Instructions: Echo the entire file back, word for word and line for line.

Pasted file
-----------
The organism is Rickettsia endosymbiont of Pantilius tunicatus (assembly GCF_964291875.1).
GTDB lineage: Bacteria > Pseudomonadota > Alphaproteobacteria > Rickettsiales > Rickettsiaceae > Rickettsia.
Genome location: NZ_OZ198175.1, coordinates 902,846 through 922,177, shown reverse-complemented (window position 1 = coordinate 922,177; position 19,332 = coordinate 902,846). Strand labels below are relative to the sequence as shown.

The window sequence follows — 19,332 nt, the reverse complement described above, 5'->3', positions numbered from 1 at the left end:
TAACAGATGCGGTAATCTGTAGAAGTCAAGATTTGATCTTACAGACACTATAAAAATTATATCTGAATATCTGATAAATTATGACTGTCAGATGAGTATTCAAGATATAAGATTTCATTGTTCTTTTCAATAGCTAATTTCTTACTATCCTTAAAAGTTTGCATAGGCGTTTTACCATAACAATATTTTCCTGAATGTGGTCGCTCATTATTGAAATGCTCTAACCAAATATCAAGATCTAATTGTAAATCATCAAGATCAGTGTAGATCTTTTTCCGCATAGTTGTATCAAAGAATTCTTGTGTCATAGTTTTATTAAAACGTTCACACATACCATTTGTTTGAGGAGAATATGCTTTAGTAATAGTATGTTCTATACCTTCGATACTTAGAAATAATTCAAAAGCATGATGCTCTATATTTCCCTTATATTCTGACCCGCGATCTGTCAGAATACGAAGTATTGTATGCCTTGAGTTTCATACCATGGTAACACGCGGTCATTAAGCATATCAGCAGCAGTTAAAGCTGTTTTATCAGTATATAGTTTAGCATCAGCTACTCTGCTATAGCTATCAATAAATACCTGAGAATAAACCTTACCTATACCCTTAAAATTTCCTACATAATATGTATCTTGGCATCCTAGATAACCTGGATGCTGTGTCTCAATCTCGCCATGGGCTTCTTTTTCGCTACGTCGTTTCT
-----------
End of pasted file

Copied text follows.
The organism is Rickettsia endosymbiont of Pantilius tunicatus (assembly GCF_964291875.1).
GTDB lineage: Bacteria > Pseudomonadota > Alphaproteobacteria > Rickettsiales > Rickettsiaceae > Rickettsia.
Genome location: NZ_OZ198175.1, coordinates 902,846 through 922,177, shown reverse-complemented (window position 1 = coordinate 922,177; position 19,332 = coordinate 902,846). Strand labels below are relative to the sequence as shown.

The window sequence follows — 19,332 nt, the reverse complement described above, 5'->3', positions numbered from 1 at the left end:
TAACAGATGCGGTAATCTGTAGAAGTCAAGATTTGATCTTACAGACACTATAAAAATTATATCTGAATATCTGATAAATTATGACTGTCAGATGAGTATTCAAGATATAAGATTTCATTGTTCTTTTCAATAGCTAATTTCTTACTATCCTTAAAAGTTTGCATAGGCGTTTTACCATAACAATATTTTCCTGAATGTGGTCGCTCATTATTGAAATGCTCTAACCAAATATCAAGATCTAATTGTAAATCATCAAGATCAGTGTAGATCTTTTTCCGCATAGTTGTATCAAAGAATTCTTGTGTCATAGTTTTATTAAAACGTTCACACATACCATTTGTTTGAGGAGAATATGCTTTAGTAATAGTATGTTCTATACCTTCGATACTTAGAAATAATTCAAAAGCATGATGCTCTATATTTCCCTTATATTCTGACCCGCGATCTGTCAGAATACGAAGTATTGTATGCCTTGAGTTTCATACCATGGTAACACGCGGTCATTAAGCATATCAGCAGCAGTTAAAGCTGTTTTATCAGTATATAGTTTAGCATCAGCTACTCTGCTATAGCTATCAATAAATACCTGAGAATAAACCTTACCTATACCCTTAAAATTTCCTACATAATATGTATCTTGGCATCCTAGATAACCTGGATGCTGTGTCTCAATCTCGCCATGGGCTTCTTTTTCGCTACGTCGTTTCT